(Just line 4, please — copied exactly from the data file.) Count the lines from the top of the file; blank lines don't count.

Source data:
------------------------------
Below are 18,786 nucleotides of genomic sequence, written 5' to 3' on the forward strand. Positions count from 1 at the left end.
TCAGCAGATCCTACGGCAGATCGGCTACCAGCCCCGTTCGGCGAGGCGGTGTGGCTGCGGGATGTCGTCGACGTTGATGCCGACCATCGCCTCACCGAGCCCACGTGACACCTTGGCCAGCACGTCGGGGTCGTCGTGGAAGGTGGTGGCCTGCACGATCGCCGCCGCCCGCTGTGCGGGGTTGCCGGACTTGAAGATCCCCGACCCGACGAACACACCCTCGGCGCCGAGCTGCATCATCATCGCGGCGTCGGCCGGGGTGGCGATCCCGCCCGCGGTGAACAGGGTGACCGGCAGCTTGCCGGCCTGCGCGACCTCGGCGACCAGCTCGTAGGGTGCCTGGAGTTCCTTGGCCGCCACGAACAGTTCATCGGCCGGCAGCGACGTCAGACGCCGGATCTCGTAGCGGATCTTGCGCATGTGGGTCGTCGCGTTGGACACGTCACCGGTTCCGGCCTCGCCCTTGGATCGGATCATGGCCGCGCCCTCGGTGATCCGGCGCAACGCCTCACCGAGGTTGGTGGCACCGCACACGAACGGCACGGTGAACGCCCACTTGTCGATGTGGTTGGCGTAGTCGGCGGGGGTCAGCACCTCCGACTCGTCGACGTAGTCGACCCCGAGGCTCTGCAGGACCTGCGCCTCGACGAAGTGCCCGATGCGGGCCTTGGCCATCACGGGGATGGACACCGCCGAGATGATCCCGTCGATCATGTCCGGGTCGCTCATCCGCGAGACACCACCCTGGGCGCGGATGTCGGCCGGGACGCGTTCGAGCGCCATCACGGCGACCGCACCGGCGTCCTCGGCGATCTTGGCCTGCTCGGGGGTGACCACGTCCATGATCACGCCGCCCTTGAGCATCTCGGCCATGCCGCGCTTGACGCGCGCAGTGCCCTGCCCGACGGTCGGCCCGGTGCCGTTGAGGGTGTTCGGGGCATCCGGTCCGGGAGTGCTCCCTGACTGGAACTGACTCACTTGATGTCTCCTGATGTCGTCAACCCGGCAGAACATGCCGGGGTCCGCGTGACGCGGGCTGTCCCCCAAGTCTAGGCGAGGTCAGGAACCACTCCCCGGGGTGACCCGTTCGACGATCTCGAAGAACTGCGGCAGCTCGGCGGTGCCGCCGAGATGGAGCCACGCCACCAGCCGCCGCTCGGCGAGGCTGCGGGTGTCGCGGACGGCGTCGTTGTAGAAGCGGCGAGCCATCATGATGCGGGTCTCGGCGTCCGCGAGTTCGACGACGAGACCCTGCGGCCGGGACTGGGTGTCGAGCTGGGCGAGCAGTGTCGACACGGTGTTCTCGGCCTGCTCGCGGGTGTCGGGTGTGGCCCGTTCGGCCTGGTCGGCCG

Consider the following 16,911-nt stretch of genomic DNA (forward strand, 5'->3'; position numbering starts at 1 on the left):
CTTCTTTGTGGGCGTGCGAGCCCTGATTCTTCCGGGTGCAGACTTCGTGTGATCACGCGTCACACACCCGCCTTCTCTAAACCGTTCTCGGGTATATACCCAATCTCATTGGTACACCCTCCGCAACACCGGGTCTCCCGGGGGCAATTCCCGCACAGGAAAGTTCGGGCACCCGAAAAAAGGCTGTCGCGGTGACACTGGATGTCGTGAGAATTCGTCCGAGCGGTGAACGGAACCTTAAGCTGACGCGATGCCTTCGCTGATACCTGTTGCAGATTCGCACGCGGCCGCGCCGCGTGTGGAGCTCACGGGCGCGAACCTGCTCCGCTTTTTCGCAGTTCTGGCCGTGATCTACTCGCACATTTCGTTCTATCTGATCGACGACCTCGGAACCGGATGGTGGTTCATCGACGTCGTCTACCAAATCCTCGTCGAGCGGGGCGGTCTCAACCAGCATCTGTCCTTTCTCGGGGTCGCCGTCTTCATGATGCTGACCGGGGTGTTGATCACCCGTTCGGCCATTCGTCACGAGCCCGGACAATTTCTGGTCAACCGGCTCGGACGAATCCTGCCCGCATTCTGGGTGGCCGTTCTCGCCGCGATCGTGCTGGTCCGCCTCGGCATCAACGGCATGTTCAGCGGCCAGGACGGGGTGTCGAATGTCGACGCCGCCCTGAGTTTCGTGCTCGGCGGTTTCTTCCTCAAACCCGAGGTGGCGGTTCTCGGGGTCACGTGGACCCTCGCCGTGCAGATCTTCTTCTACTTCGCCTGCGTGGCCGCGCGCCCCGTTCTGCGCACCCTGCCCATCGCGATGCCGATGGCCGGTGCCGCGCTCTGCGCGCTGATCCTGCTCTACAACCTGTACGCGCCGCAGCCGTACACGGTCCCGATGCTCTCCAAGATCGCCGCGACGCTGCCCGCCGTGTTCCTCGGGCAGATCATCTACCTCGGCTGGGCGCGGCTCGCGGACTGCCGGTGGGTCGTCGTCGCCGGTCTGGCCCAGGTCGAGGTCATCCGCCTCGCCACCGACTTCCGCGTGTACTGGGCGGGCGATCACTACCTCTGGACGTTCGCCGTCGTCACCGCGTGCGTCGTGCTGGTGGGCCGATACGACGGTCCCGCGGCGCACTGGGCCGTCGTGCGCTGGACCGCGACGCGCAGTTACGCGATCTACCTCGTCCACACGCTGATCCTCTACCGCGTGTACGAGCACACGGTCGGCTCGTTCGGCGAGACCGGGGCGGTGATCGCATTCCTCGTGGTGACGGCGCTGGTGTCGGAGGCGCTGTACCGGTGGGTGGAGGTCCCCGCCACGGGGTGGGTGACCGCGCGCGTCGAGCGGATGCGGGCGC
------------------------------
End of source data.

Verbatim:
CTTCTTTGTGGGCGTGCGAGCCCTGATTCTTCCGGGTGCAGACTTCGTGTGATCACGCGTCACACACCCGCCTTCTCTAAACCGTTCTCGGGTATATACCCAATCTCATTGGTACACCCTCCGCAACACCGGGTCTCCCGGGGGCAATTCCCGCACAGGAAAGTTCGGGCACCCGAAAAAAGGCTGTCGCGGTGACACTGGATGTCGTGAGAATTCGTCCGAGCGGTGAACGGAACCTTAAGCTGACGCGATGCCTTCGCTGATACCTGTTGCAGATTCGCACGCGGCCGCGCCGCGTGTGGAGCTCACGGGCGCGAACCTGCTCCGCTTTTTCGCAGTTCTGGCCGTGATCTACTCGCACATTTCGTTCTATCTGATCGACGACCTCGGAACCGGATGGTGGTTCATCGACGTCGTCTACCAAATCCTCGTCGAGCGGGGCGGTCTCAACCAGCATCTGTCCTTTCTCGGGGTCGCCGTCTTCATGATGCTGACCGGGGTGTTGATCACCCGTTCGGCCATTCGTCACGAGCCCGGACAATTTCTGGTCAACCGGCTCGGACGAATCCTGCCCGCATTCTGGGTGGCCGTTCTCGCCGCGATCGTGCTGGTCCGCCTCGGCATCAACGGCATGTTCAGCGGCCAGGACGGGGTGTCGAATGTCGACGCCGCCCTGAGTTTCGTGCTCGGCGGTTTCTTCCTCAAACCCGAGGTGGCGGTTCTCGGGGTCACGTGGACCCTCGCCGTGCAGATCTTCTTCTACTTCGCCTGCGTGGCCGCGCGCCCCGTTCTGCGCACCCTGCCCATCGCGATGCCGATGGCCGGTGCCGCGCTCTGCGCGCTGATCCTGCTCTACAACCTGTACGCGCCGCAGCCGTACACGGTCCCGATGCTCTCCAAGATCGCCGCGACGCTGCCCGCCGTGTTCCTCGGGCAGATCATCTACCTCGGCTGGGCGCGGCTCGCGGACTGCCGGTGGGTCGTCGTCGCCGGTCTGGCCCAGGTCGAGGTCATCCGCCTCGCCACCGACTTCCGCGTGTACTGGGCGGGCGATCACTACCTCTGGACGTTCGCCGTCGTCACCGCGTGCGTCGTGCTGGTGGGCCGATACGACGGTCCCGCGGCGCACTGGGCCGTCGTGCGCTGGACCGCGACGCGCAGTTACGCGATCTACCTCGTCCACACGCTGATCCTCTACCGCGTGTACGAGCACACGGTCGGCTCGTTCGGCGAGACCGGGGCGGTGATCGCATTCCTCGTGGTGACGGCGCTGGTGTCGGAGGCGCTGTACCGGTGGGTGGAGGTCCCCGCCACGGGGTGGGTGACCGCGCGCGTCGAGCGGATGCGGGCGC